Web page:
State insurance officials have released a “toolkit” they hope will make it easier for Connecticut residents to get coverage for mental health and substance abuse treatment. The nine-page document provides guidance on what questions to ask health care providers and insurers to help ensure that care will be covered, and it includes a checklist of information to gather for those who want to appeal denied claims. Officials developed the guide with experts from the UConn Health Center and insurance companies.

  • NFA Foliage Hike, Saturday At Holcombe Wildlife Preserve

    Hikers of all ages are invited to enjoy panoramic views of Newtown and surrounding areas during Newtown Forest Association’s Autumn Foliage hike on Saturday, November 2, beginning at noon. Join NFA member Aaron Coopersmith on a stroll through the Holcombe Wildlife Preserve on Great Hill Road. Not to be confused with the Holcombe Memorial Trail property with its red barn, those joining the hike on Saturday should continue ¼-mile uphill past this property to the Holcombe Wildlife Preserve.

  • Health District ‘Vote & Vax’ Program, At NMS On Election Day

    On November 5, Newtown residents are invited to exercise their civic duty while protecting their health and the health of their family and loved ones. For the second consecutive year, the Newtown Health District will be hosting Vote & Vax at the Newtown Middle School. This coordinated public health outreach offers flu vaccinations to residents who want them on Election Day. “The idea is the resident is taking the time to go to their polling place to vote, and while they are there, they can conveniently visit another area at the building at the Newtown Middle School and get a flu shot,” said Health District Director Donna Culbert.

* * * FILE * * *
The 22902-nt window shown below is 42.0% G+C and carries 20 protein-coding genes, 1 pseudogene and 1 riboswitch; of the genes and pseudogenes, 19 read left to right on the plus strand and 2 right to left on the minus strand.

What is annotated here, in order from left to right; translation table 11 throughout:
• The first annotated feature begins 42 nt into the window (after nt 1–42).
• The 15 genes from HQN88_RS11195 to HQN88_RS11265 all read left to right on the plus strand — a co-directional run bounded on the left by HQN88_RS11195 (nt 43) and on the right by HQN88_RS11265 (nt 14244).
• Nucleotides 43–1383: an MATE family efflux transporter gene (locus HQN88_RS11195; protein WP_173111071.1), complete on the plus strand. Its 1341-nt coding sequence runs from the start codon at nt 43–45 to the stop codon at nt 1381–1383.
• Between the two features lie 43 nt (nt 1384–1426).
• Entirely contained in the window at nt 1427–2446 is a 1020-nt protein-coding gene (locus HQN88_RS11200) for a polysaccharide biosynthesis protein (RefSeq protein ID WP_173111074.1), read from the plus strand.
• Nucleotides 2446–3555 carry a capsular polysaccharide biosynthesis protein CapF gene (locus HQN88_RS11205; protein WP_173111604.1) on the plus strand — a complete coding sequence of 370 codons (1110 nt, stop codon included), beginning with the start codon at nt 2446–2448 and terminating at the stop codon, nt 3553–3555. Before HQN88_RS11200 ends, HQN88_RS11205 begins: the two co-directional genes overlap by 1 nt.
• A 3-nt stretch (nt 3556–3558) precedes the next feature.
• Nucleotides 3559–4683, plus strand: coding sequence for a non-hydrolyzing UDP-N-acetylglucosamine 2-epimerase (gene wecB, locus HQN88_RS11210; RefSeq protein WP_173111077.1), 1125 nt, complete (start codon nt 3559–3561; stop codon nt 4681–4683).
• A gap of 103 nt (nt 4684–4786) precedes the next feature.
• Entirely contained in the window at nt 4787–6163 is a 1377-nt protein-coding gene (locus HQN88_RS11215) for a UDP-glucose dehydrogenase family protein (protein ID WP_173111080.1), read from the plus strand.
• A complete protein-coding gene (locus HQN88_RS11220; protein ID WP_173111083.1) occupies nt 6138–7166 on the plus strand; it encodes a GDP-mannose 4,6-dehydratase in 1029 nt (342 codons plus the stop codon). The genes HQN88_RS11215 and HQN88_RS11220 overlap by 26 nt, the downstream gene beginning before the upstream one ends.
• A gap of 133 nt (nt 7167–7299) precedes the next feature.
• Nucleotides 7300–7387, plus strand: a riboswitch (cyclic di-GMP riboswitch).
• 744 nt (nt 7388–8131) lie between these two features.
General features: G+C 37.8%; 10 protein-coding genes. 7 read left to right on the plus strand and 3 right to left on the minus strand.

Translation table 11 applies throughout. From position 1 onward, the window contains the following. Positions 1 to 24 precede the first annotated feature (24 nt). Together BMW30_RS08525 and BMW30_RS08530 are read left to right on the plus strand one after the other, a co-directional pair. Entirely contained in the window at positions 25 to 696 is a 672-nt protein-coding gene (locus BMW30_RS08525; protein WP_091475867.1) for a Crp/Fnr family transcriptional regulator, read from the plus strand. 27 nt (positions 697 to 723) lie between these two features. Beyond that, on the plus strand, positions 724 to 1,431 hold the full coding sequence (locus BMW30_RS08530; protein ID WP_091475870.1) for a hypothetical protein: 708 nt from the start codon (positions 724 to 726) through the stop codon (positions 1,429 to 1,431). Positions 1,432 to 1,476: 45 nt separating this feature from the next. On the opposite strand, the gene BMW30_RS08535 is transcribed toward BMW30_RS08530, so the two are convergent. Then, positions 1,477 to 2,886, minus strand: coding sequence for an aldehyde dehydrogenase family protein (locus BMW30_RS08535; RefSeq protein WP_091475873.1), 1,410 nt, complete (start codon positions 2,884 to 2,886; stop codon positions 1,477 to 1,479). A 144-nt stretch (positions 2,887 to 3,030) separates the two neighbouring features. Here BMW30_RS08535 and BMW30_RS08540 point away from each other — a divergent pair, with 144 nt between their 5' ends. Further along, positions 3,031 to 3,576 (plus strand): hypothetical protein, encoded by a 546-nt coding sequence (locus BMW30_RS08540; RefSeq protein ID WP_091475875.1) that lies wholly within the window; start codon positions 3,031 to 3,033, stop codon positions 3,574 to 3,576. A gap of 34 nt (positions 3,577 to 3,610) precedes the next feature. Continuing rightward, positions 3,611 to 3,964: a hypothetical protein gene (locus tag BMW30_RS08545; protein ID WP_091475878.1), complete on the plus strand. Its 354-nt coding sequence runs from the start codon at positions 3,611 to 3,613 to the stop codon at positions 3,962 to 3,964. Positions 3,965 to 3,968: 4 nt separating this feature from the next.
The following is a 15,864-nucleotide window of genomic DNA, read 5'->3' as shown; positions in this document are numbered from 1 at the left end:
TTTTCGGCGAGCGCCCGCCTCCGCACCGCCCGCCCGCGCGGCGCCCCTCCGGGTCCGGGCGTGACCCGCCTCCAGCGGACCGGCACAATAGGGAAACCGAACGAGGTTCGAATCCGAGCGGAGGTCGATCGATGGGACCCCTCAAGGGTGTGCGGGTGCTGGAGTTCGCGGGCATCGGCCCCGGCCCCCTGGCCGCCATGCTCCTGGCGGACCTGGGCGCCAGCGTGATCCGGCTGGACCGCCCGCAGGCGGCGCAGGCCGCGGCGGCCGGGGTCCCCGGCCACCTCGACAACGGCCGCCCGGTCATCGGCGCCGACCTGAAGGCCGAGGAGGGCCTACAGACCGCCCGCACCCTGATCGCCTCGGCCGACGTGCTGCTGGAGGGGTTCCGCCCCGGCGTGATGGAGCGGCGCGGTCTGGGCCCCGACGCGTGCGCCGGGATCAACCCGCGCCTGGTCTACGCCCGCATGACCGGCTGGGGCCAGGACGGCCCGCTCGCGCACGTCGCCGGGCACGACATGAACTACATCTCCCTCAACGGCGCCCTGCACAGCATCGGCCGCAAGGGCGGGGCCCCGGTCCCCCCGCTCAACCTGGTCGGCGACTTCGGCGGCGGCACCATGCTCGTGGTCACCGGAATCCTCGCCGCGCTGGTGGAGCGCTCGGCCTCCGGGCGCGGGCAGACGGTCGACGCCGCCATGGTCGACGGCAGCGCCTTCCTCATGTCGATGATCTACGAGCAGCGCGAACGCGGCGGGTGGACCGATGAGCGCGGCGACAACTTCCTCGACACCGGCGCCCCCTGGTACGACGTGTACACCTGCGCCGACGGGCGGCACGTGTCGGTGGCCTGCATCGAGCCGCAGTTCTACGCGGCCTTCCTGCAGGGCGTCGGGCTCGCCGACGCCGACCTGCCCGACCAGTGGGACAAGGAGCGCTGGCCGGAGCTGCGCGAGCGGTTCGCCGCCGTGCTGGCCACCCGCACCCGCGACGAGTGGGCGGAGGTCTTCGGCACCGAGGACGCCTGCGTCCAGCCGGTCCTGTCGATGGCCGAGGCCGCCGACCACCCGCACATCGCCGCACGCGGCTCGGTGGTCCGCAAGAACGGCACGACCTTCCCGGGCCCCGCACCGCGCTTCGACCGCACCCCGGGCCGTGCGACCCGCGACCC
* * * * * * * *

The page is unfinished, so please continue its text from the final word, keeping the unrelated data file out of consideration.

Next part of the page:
• An Introduction To ‘Restful Alertness’

    The Fairfield County Transcendental Meditation Program in conjunction with the David Lynch Foundation will offer an introductory presentation on the Transcendental Meditation Technique on Tuesday, October 29, at 6:30 pm. The program will be in the board room of C.H. Booth Library. The Transcendental Meditation technique is a simple, natural program for the mind to experience a more settled state, increasingly quiet and silent levels while it remains alert.

  • ‘Tweens And Teens: Discuss, Explore Issues Rarely Talked About

    Florida-based nonprofit To Write Love on Her Arms will be offering “MOVE: Focus” on Saturday, November 2, from 9 am to 6:30 pm, at Newtown Congregational Church. “MOVE: Focus” is a one-day workshop led by professional counselors where attendees will explore issues that are rarely talked about, including depression, anxiety, and suicide. The discussion will cover what is behind these struggles, what drives them, what recovery looks like, and how students can make a difference. The workshop is open to all students in grades 8–12 in the area. MOVE will be taught by licensed mental health counselor Aaron Moore and registered mental health intern Denny Kolsch. “It’s a free conference that will tackle the issues of depression, anxiety, and suicide,” said NCC Youth Minister Allysa De Wolf, who also said the event is “not a religious event but is open to students from all backgrounds.”